The Korea Herald


[Editorial] Boost nuclear energy

For the first time in nine years, government plans to build new nuclear power plants

By Korea Herald

Published : July 14, 2023 - 05:30

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The government expressed its intention to construct new nuclear power plants.

Minister of Trade, Industry and Energy Lee Chang-yang said in the 29th meeting of the Energy Committee on Monday that it is necessary to consider expanding capacity to supply nuclear energy and hydrogen to meet the increasing demand for electric power.

The Yoon Suk Yeol administration scrapped the previous Moon Jae-in administration's policy, which was to phase out nuclear energy in favor of transitioning more rapidly to renewable energy, but it is the first time for the Yoon government to decide to consider building new atomic power plants.

If the ministry includes the construction of new nuclear power plants in the 11th basic plan expected to be finalized next year, it would be the first time in nine years after the government last planned to build new nuclear plants in the 7th basic plan in 2015.

The basic plan on electricity demand and supply, drawn up every two years, is a kind of medium-to-long-term blueprint for the government's energy policy over the next 15 years.

The Yoon administration discarded the Moon administration's nuclear phase-out policy but its measures so far have fallen short of constructing new nuclear power plants. All it has done is to extend the lifetime of existing nuclear power plants and resume the construction of Shin Hanul 3 and 4 that was suspended by the Moon government.

The ministry's move is a return to the right policy, which shows the Yoon administration's will to restore and develop the nation's nuclear industry.

A stable supply of electric power is far too important in almost all areas of a modern society, from everyday life to high-tech industries.

Electricity consumption cannot but increase as the scale of the economy grows and incomes increase.

The total amount of electricity used in South Korea surged from 118 terawatt-hours in 1990 to 555 TWh last year.

It is likely that demand for electric power will keep increasing fast, particularly due to new investments in high-tech industries such as semiconductors and secondary batteries and the spread of electric vehicles.

The government plans to create the world's largest semiconductor cluster in Yongin, located in the Seoul metropolitan area. It is estimated that the complex will require more than 7 gigawatt power in 2042 when Samsung Electronics Co. is expected to run five production lines.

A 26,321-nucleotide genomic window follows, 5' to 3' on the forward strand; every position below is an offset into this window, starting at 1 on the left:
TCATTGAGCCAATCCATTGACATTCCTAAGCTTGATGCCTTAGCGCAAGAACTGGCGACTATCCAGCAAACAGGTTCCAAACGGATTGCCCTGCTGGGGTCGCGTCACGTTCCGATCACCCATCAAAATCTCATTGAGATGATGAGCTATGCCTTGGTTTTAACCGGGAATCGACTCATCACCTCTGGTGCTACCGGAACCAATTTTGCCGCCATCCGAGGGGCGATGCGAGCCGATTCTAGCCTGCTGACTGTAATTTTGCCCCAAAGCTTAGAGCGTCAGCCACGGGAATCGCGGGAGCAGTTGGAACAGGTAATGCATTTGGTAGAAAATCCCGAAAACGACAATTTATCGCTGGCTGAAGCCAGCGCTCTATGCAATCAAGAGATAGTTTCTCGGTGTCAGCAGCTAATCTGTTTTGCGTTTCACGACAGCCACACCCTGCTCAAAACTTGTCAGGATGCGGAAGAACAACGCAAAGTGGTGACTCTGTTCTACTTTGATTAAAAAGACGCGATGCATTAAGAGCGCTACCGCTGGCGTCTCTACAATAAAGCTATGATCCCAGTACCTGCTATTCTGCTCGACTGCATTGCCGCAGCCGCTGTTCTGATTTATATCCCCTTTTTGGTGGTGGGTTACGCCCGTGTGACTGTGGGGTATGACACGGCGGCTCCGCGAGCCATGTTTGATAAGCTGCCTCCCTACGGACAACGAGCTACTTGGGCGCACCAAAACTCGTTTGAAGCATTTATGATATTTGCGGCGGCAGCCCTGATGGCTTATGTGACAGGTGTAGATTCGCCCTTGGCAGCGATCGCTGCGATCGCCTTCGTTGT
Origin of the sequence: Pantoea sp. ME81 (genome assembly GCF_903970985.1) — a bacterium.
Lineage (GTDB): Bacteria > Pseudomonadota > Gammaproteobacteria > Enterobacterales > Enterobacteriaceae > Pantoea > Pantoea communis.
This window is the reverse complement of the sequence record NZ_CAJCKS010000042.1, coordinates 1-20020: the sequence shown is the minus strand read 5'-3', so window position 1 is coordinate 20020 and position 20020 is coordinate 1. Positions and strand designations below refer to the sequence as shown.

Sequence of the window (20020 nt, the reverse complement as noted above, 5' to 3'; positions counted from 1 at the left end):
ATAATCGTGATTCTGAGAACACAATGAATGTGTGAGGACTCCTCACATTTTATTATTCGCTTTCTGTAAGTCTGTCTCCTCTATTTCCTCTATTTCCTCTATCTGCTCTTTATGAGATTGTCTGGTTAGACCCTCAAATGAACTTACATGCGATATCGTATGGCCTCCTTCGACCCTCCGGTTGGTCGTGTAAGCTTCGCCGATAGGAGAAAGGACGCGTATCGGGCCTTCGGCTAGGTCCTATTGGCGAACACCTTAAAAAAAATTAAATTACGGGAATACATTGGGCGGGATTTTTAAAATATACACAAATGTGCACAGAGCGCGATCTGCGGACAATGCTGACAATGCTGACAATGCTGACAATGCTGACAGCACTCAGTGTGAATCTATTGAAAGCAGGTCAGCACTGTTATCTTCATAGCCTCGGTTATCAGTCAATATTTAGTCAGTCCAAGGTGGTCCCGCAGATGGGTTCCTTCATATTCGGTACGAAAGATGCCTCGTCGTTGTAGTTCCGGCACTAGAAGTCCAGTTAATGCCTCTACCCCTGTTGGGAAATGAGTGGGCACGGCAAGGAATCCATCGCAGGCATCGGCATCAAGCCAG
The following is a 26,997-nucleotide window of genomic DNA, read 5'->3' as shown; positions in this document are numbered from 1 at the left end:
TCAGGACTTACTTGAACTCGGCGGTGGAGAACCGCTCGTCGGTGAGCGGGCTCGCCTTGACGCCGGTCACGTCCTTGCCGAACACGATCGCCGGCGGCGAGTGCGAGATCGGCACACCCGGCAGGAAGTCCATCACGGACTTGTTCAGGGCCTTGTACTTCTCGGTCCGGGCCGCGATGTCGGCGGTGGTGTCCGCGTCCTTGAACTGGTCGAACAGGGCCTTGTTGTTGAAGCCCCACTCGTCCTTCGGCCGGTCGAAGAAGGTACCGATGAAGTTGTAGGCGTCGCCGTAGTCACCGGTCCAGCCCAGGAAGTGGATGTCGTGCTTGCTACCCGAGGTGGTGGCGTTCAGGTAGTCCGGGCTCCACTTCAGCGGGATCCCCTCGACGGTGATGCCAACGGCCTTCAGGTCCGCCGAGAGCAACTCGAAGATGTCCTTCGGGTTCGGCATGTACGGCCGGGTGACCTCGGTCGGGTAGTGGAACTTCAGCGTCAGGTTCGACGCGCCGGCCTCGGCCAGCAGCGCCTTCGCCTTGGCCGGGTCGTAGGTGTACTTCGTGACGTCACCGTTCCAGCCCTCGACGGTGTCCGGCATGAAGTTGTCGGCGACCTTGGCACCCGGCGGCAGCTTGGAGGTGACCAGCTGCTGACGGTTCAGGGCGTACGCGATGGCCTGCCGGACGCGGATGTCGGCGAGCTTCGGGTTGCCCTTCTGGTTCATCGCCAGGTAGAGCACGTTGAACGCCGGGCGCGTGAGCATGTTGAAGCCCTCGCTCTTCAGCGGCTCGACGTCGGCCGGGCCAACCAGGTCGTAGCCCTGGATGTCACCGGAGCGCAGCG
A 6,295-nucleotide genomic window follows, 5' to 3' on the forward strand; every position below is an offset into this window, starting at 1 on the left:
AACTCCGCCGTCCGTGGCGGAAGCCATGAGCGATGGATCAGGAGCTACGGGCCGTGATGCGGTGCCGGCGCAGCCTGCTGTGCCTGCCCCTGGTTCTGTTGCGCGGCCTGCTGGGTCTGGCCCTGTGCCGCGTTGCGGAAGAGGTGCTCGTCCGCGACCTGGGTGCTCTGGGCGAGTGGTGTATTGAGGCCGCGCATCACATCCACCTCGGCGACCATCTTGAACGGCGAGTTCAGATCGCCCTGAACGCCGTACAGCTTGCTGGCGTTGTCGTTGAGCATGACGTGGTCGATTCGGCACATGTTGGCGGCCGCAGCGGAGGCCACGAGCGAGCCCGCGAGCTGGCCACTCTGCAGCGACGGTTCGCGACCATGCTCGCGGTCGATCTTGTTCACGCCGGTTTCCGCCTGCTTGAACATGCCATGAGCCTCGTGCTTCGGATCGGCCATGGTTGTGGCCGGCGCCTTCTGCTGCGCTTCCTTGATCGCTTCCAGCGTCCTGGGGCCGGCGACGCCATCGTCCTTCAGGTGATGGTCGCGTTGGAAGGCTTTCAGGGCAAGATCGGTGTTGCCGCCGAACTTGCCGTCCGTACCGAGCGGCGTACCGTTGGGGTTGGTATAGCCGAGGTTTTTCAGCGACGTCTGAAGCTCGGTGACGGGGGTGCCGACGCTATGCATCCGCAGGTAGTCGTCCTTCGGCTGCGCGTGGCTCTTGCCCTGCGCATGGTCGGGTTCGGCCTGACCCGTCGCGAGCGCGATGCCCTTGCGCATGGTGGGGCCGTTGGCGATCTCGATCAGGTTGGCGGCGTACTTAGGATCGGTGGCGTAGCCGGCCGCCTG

Korea should utilize solar and wind power, but considering its natural conditions, it will likely be difficult for existing renewable energy technologies and methods alone to meet the exploding demand for electric power.

Nuclear energy does not only enable a stable supply of electricity regardless of weather but it is also cost-effective. According to Korea Electric Power Corp., nuclear power cost 52.5 won ($0.04) per kilowatt-hour, much cheaper than unit costs of bituminous coal (157.9 won), anthracite (202.4 won) and liquefied natural gas (239.3 won).

Also, nuclear energy, which emits less carbon dioxide while operating compared to coal or natural gas, is seen as a path for South Korea to approach carbon neutrality, and all the more so because the Moon administration promised the goal of reaching carbon neutrality by 2050 to the international community.

A plan to construct new nuclear power plants seems to be overdue. A year and two months have already passed since the Yoon administration began.

The five years that the previous government spent pushing to eliminate nuclear energy took a toll.

The nuclear proportion in the country's total quantity of power generation moved in the 30 percent range for three years to 2016 but stayed in the 20 percent level throughout Moon's presidency.

It takes a long time to construct a nuclear power plant. Difficult processes such as securing a site and persuading residents are involved.

To make up for the five-year blank of the Moon administration as much as possible, the government must speed up the process of constructing nuclear power plants -- from now on.